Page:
- Continental Defense in the Eisenhower Era: Nuclear Antiaircraft Arms and the Cold War
In January 1961, about one-fifth of the weapons in the U.S. nuclear arsenal—nearly 4,200 out of 18,686 weapons—were deployed for continental defense. This fact is striking in light of the subsequent build-up of nuclear offenses, and it provides the focus of Continental Defense in the Eisenhower Era. The book aims to trace “the development of atomic antiaircraft weapons . . . related official actions, doctrinal decisions, and public policies,” and “their manifestation in popular culture” (p. 2). On the whole, the book succeeds in its aims. Historians of nuclear weaponry will find a wealth of information about the development, testing, deployment, and publicity surrounding U.S. atomic antiaircraft weapons during the Eisenhower era.
The first chapter describes the early development of weapons such as the army’s Nike missile, equipped with a W-7 nuclear warhead, and the air force’s Bomarc missile, equipped with a W-12 nuclear warhead. These war-heads yielded between two and four kilotons of explosive power, a relatively small fraction of what was dropped on Hiroshima. This chapter also discusses President Eisenhower’s early deliberations on air defense, noting that his 1953 commitment to develop a continental defense system said nothing about the nuclear nature of the antiaircraft weapons and had relatively little bearing on the army and air force’s early developments. This observation might be read in support of a view that has emerged among many nuclear historians, that the military services enjoyed considerable autonomy in the early development and deployment of nuclear weapons. However, the book merely observes, and does not suggest this broader analysis.
The second chapter discusses the scientists and engineers who influenced Eisenhower’s policies in the mid-1950s, focusing most on Robert Sprague. Without disputing the significance of Sprague—who has received attention from Valerie Adams, Fred Kaplan, and others—one wonders why he dominates the scene. This reader was not convinced that Sprague [End Page 947] deserves more attention than James Killian, Jerrold Zacharias, Albert Hill, or Lloyd Berkner, or other individuals who are mentioned only in passing in this book.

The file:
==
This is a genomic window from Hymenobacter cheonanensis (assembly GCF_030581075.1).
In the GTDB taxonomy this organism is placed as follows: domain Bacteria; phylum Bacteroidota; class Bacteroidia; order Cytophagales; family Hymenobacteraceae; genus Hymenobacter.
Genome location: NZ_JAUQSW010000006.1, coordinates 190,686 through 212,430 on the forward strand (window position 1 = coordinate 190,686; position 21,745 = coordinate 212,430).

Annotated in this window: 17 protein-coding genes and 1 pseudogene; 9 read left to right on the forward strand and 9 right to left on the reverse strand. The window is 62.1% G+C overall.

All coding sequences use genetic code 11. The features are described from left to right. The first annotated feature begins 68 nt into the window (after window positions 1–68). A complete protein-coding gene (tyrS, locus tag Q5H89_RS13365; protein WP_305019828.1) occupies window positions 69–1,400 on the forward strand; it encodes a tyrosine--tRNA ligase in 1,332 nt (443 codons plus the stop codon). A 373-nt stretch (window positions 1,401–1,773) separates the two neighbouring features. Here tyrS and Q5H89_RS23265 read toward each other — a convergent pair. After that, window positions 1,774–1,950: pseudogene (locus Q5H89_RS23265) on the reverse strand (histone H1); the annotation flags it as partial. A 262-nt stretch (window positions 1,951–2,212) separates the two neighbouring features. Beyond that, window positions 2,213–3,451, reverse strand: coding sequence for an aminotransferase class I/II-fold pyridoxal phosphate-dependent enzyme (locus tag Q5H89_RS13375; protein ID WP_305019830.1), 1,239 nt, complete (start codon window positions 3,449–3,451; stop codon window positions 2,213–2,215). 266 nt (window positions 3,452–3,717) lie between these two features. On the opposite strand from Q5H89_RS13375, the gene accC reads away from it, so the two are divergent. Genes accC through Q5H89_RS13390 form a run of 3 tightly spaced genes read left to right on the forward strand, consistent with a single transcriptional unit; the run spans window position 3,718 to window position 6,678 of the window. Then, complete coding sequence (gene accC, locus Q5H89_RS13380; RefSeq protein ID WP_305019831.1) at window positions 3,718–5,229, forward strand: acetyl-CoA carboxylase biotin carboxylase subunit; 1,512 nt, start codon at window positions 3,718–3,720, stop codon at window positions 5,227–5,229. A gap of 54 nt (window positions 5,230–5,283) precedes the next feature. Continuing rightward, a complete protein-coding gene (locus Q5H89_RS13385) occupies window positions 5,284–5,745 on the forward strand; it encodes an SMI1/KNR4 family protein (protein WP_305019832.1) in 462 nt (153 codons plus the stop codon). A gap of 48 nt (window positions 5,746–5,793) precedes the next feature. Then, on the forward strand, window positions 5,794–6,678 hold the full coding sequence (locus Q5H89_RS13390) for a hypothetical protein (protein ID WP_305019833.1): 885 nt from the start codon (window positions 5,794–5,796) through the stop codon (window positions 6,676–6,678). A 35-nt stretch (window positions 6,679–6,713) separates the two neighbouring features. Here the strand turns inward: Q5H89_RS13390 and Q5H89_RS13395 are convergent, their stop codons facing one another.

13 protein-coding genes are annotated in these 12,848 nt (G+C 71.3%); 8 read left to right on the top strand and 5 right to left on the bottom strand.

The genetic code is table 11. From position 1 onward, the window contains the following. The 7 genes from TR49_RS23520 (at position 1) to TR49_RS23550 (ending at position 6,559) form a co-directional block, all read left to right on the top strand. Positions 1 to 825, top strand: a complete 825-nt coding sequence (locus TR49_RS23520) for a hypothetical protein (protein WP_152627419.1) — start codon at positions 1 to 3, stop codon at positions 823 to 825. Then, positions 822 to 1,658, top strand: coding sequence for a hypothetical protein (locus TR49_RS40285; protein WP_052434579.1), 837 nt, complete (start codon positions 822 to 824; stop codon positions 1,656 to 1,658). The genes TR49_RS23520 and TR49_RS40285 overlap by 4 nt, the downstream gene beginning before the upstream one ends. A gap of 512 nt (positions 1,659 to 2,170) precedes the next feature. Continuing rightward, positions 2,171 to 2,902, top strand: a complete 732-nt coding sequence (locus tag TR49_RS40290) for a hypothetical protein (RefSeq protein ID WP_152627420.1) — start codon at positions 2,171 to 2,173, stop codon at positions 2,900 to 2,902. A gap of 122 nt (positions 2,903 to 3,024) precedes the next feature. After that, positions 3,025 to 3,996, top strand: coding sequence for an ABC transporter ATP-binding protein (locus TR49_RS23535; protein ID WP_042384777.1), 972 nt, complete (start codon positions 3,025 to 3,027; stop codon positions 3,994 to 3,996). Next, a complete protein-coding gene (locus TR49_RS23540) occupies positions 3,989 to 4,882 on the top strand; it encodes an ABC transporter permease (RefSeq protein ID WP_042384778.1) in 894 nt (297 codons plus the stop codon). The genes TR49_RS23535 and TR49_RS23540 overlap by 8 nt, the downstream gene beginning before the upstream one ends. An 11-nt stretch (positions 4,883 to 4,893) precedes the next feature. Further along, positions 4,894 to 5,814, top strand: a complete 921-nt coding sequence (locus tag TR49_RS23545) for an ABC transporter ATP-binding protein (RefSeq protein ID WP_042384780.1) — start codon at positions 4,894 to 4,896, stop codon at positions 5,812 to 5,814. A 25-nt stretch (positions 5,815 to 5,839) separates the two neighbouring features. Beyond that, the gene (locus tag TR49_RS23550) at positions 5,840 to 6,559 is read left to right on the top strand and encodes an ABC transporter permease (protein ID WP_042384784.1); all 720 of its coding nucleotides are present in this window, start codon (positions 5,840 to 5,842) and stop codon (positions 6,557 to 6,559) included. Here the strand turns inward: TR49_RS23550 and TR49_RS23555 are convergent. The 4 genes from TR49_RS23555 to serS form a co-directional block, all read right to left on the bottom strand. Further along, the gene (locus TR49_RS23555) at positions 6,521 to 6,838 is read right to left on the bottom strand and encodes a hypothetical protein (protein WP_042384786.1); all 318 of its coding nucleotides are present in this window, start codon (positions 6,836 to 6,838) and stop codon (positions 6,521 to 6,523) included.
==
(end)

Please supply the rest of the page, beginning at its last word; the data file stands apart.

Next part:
A third chapter discusses the testing of nuclear warheads for air defense, decisions to pre-delegate authority for their use, and announcements of the early air defense system. Bright makes the interesting observation that Eisenhower apparently worried less about pre-delegation for air defense than he did for offense, because the defensive weapons were to be used against military rather than civilian targets. It would have been intriguing to read a more thorough analysis of contemporary views on the ethics of war and nuclear weapons use.
Subsequent chapters relate the development and deployment of the air force’s Genie rocket and Bomarc and Falcon missiles, and the army’s Nike-Hercules missile. They discuss the services’ intriguing efforts at public relations—ranging from cards of the Nike-Hercules in breakfast cereal boxes, to a “Miss Bomarc” hairstyling contest (the winner is more notable for the missile-like costume adorning her curvaceous figure than for her hair). These chapters also provide an unusual look at the local dimensions of air defense. For example, they recount discrimination against African American soldiers deployed to Nike-Hercules sites in the South.
A concluding chapter reads more like an epilogue, discussing the evolution of nuclear defenses after Eisenhower’s term. John Kennedy celebrated air defenses, and they might have been used during the Cuban missile crisis had events followed a different path. However, from the mid-1960s through the mid-1980s, the weapons were slowly taken out of service. The rationales for the drawdown are underdiscussed, as is any role of the anti-nuclear movement. Bright concludes that air defenses had little impact on the Soviet Union’s decision to focus on missiles rather than bombers.
This book is well-researched and copiously annotated—indeed, the 104 pages of endnotes comprise nearly 40 percent of the book. It is also thick...